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A Glimpse into

From the Romans to Mozart, Viennese history has been shaped by many non-natives over the centuries, but this has contributed to the city’s present-day cosmopolitan feel. Explore the fascinating history of the Austrian capital in our interactive timeline.


0-100 AD

Vindobona was established in the 1st century AD as a Roman army base, and was a strategic stronghold in the Empire’s wars with the Gaols and Germanic tribesmen. It wasn’t, however, the biggest settlement in the region; the capital of the province was Pannonia, some 12 miles south on the River Danube.

The Romans establish Vindobona


Richard the Lionheart is captured in Vienna

After pushing north from Italy and Iberia, the Romans established the defensive city of Vindobona on the border of the empire in around 15BC. This frontier city became an important defence against the Germanic tribes of the north.


The history of Schönbrunn Palace began in the Middle Ages, when a country manor and abbey were established on the site of the Katterburg estate. In the coming centuries, the estate would eventually fall into the possession of the Habsburgs, who constructed the incredible palace we see today.

The legacy of Schönbrunn begins


The Habsburgs reign from the Hofburg

Having risen to power in the 14th century, the powerful Habsburg dynasty made Vienna their stronghold, establishing the Hofburg Palace in the 15th century. From here, the sovereigns of Austria ruled for over 600 years, first as rulers of patrimonial lands, then as emperors of the Holy Roman Empire, and finally as the imperial emperors of Austria.


The Siege of Vienna

In the early 16th century, Sultan Suleiman laid siege to Vienna, seeking to claim the ‘Golden Apple’ of Europe for the Ottoman Empire. The city was besieged for three weeks, before Suleiman was forced to withdraw his troops. The Ottomans tried again three years later, but that too resulted in failure – making Vienna one of the few capitals in central Europe not to have been influenced by Ottoman rule.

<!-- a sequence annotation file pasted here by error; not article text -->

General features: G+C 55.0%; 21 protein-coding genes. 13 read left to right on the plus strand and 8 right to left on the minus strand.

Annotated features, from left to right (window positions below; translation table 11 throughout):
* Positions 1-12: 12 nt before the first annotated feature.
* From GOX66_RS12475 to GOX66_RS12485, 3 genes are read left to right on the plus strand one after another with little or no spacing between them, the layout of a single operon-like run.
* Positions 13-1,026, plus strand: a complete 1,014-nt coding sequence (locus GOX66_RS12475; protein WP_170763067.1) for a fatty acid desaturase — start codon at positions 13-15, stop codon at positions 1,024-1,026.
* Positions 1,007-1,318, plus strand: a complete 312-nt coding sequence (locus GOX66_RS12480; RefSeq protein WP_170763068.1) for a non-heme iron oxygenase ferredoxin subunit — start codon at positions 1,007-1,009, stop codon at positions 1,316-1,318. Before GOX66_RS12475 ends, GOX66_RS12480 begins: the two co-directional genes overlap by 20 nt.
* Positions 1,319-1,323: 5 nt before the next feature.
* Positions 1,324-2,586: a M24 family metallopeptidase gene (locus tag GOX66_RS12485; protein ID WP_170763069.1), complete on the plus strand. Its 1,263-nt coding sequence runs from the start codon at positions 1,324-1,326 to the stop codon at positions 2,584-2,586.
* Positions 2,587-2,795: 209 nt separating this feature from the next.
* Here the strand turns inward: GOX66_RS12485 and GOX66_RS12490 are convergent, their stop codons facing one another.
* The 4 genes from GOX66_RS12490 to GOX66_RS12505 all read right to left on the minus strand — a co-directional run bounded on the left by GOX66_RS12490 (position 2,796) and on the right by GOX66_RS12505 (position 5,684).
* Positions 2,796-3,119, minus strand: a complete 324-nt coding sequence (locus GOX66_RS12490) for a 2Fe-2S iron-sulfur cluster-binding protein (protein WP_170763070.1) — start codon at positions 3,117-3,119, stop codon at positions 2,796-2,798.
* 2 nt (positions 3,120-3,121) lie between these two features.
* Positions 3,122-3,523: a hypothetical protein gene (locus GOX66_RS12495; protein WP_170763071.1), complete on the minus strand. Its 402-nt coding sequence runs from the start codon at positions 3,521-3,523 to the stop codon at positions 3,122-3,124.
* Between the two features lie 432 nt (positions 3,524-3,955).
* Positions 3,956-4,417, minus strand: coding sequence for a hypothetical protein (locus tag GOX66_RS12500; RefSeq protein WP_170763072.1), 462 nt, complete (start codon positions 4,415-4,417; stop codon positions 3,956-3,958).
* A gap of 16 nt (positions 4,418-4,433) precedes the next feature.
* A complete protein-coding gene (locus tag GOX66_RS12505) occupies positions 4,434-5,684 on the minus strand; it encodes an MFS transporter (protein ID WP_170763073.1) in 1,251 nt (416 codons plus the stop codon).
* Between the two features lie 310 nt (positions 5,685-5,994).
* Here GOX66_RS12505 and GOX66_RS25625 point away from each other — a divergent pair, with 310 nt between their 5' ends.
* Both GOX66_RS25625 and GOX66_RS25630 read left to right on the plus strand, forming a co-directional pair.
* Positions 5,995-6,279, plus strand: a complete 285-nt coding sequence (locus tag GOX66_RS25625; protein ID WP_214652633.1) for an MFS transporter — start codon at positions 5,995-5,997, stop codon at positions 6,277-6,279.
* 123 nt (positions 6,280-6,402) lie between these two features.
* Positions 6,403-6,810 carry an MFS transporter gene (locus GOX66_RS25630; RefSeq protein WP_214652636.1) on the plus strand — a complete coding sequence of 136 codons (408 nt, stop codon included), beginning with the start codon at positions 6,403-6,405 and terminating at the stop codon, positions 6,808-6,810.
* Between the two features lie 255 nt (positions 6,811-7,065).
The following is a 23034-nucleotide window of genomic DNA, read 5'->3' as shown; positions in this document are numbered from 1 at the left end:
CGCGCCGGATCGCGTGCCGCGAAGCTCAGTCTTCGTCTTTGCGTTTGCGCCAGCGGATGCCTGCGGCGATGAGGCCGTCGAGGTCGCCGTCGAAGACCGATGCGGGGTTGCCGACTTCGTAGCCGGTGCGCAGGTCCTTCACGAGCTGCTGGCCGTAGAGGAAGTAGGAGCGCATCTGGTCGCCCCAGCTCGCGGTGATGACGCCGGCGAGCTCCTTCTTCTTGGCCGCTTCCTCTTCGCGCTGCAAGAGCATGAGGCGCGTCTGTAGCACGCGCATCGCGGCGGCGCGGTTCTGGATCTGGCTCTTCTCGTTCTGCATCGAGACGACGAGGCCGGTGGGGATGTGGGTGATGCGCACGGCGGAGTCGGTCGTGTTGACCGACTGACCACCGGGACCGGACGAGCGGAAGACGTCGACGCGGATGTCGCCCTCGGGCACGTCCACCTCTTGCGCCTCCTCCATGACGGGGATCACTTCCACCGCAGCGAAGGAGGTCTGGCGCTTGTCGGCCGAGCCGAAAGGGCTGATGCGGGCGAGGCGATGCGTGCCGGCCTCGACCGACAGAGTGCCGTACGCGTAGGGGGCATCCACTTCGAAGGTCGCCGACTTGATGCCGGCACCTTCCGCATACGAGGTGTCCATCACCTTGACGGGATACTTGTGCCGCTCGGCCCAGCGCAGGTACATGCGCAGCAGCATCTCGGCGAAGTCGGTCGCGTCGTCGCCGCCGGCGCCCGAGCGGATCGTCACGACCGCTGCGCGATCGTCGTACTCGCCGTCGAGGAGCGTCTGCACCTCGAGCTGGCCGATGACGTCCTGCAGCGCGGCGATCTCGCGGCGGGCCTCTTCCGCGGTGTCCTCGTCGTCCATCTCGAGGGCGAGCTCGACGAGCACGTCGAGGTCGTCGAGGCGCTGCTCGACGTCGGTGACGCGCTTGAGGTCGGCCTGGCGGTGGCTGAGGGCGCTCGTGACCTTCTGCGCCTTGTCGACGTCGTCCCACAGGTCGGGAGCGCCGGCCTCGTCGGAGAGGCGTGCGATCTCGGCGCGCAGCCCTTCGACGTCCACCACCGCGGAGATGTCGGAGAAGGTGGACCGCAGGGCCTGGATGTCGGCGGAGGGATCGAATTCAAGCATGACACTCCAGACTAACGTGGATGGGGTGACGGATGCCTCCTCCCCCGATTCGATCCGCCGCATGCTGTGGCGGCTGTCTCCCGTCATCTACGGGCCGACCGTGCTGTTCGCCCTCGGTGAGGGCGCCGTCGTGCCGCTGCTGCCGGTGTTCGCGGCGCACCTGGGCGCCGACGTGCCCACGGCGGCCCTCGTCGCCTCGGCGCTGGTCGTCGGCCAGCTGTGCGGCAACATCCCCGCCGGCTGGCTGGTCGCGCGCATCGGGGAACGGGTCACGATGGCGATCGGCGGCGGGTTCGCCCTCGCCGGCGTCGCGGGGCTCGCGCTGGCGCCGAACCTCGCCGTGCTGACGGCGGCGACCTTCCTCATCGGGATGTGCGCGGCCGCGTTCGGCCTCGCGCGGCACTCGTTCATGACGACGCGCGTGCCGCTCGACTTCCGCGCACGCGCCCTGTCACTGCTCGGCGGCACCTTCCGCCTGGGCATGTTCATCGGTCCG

Mozart relocates to Vienna

Wolfgang Amadeus Mozart relocated to Vienna from his hometown of Salzburg in 1781, aged just 25. There, he spent his most prolific years as a composer, writing many of his most esteemed works and playing in the city’s iconic venues, including the Hofburg, Schönbrunn Palace and the National Library. He is buried in the city’s atmospheric Cemetery of St Marx.


Napoleon defeats Vienna at the Battle of Austerlitz

French statesman and military leader Napoleon Bonaparte defeated the rulers of Austria at the Battle of Austerlitz in 1805, and would later spend time at Schönbrunn Palace. It’s for this reason that the palace is home to the popular ‘Napoleon Room’.


Vienna and the Fin de Siècle

When the lauded Fin de Siècle movement swept across Europe in the late 19th century, it had a huge impact on Vienna and its historic ruling classes. With the roots of modernism sewn throughout art, music, writing and science coming to the fore, the city was transformed by a series of drastic reforms which would leave the ancient House of Habsburg battered and irrelevant – paving the way for a republic.


Vienna in the War Years

With the Habsburg left in tatters after WWI, the roaring twenties brought new life to the Austrian Republic. However, this wasn’t to last, with Vienna gripped by Nazism throughout WWII.

Vienna today

Today, Vienna is revered as one of Europe’s most beautiful cities, providing an architectural showcase which encompasses the Medieval, the Baroque, and Viennese Classicism. In 2001, much of the historic city received UNESCO World Heritage Site status, and this, coupled with its wonderful arts heritage and café culture, make it one of the true highlights of the Danube.